Friday, 26 October 2012


Artist: Tame Impala
Album: Lonerism
Release Date: 8/10/2012

Kevin Parker turns his self- loathing into a swirling and charming Psych- Pop epic

There are those who frown upon tunefulness in Psychedelia. There are those who, despite the ever present glorious shadow of "Revolver" or "Pet Sounds" believe that Psychedelia is best enjoyed when sat alone with a bottle of pills, a glass of whisky with which to wash it down and a vinyl compilation of the most head- screwing clunks and swirls from the late '60s. To be fair, they're not exactly wrong, because that's precisely the environment Psychedelia wanted to create for itself in the beginning. If you are still of such a mind- mashed persuasion when approaching Tame Impala's second full- length "Lonerism," then you should probably grab your Black Dice 12"s and head for a pink cave in Jordan, because this is perhaps the most tuneful dose of Psychedelia since Animal Collective's "Merriweather Post Pavilion."

Written and recorded almost exclusively by front man Kevin Parker, "Lonerism" is an album that very much believes in injecting, you know, REAL feelings into psychedelia than lyrics about hallucinations in which Panthers hunt Mammoths with sling shots (not that there's anything wrong with that either...). It's Parker's self- loathing and supposed social inadequacy that comes to the fore lyrically here, and thus it's the kind of album that if it didn't have glorious choruses and huge, head- spinning synthscapes to back it up then Parker could be heralded as the new Tom Waits. Thankfully though, it very much does.

The opener "Be Above It" is surprisingly sparse with its motorik shuffling beat woozy synth squelches, with Parker making the most of the rhythmic silent spaces in between. Already it's a more distinct record than 2010's "Innerspeaker," an album too concerned with guitar fuzz to get lodged in your brain. You could be forgiven for suspecting "Lonerism" of having the same problem due to the ridiculous amounts going on in some of these songs. Never does such a problem occur however.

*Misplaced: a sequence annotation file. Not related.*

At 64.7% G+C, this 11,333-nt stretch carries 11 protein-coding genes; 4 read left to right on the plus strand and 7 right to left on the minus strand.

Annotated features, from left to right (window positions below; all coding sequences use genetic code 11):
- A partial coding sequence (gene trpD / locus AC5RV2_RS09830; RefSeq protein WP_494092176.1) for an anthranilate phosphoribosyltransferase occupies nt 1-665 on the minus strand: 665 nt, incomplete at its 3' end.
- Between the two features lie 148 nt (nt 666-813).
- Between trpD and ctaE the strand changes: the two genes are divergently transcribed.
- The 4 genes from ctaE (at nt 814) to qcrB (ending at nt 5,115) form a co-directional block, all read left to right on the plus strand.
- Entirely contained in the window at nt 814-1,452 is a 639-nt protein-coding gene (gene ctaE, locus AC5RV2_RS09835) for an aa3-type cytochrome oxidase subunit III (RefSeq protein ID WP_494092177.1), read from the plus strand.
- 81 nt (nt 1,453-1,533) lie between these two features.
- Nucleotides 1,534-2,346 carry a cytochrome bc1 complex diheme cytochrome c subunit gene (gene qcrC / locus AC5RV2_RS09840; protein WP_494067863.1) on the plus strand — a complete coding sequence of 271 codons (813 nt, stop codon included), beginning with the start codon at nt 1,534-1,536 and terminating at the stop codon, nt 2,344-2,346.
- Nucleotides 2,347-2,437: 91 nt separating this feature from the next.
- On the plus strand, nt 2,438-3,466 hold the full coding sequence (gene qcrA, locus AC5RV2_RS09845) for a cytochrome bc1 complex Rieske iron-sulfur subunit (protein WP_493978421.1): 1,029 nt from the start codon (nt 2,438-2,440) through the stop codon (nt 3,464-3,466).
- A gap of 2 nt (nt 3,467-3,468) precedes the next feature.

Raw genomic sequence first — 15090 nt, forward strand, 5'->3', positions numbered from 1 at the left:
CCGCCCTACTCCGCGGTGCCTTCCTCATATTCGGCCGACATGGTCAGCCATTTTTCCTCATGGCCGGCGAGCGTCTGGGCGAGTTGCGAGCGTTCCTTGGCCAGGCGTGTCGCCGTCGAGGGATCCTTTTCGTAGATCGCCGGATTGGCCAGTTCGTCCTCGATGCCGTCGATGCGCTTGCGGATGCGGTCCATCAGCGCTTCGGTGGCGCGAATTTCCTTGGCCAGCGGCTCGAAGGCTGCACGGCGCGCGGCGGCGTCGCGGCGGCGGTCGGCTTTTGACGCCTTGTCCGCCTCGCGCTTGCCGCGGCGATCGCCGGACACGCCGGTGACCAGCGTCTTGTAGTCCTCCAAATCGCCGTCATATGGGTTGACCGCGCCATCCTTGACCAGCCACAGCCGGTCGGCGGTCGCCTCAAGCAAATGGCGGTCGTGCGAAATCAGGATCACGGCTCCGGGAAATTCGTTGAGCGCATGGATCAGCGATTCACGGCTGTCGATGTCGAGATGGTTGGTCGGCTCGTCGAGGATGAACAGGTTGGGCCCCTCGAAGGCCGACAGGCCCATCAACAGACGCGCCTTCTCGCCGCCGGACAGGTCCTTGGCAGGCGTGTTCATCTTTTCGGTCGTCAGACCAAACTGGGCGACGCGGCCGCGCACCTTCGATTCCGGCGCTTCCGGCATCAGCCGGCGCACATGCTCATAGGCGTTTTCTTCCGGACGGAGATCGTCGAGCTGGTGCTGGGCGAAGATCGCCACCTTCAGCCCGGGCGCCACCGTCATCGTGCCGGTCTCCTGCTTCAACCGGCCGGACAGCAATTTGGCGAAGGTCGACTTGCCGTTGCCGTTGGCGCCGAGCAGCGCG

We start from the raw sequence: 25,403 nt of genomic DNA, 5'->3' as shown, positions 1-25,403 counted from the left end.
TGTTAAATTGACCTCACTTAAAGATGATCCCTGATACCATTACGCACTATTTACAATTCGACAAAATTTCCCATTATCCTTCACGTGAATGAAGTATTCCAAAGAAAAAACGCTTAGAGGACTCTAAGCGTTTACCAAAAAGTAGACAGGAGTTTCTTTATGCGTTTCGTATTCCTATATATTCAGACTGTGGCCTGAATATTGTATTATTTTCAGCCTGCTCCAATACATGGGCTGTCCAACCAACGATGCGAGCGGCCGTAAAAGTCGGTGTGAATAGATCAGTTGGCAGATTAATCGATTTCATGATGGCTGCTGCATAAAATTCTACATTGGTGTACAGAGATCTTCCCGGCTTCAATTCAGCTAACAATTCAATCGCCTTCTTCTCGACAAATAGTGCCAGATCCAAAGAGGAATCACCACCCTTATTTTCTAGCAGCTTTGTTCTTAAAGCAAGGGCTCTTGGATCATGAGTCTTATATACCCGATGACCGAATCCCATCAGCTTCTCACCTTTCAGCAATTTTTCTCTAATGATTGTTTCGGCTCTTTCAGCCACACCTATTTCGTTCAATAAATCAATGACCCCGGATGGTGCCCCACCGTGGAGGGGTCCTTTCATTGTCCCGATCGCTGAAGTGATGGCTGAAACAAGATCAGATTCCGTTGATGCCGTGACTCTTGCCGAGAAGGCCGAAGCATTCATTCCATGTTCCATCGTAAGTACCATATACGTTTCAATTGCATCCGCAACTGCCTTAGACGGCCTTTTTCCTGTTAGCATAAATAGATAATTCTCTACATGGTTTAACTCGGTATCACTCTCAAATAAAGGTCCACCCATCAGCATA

"Apocalypse Dreams" starts off as a soulful ELO- esque '70s stomp before everything grows, twists and envelopes every aspect of the song and a gloriously layered synth wall reigns mightily halfway through. "Music To Walk Home By" is a sky- kissing mesh of bubbling electronics, a driving bass line and understated but reverb drenched guitar chords. Bearing all this in mind, it feels strange that the album's highlight, the astoundingly beautiful "Feels Like We're Only Going Backwards," propelled by a subtly funky bass rhythm and an almost moving chill- wavey keyboard melody is probably the most simplistic moment here.

The Beatles and The Beach Boys proved upon countless occasions that pop in Psychedelia, when done correctly, is an absolute masterstroke. That's not at all to say that "Lonerism" is up there with those paragons;  there are moments, like the clunky, almost industrial "Elephant" or ineffective "Nothing That Has Happened So far In My Life We Could Control," that you may very well want to skip. But at it's absolute best "Lonerism" is catchy, epic and moving, and thus much more fulfilling than much of the head- clanging Psych we've heard so far this year.

Download: "Feels Like We Only Go Backwards" "Music To Walk Home By" "Keep On Lying"


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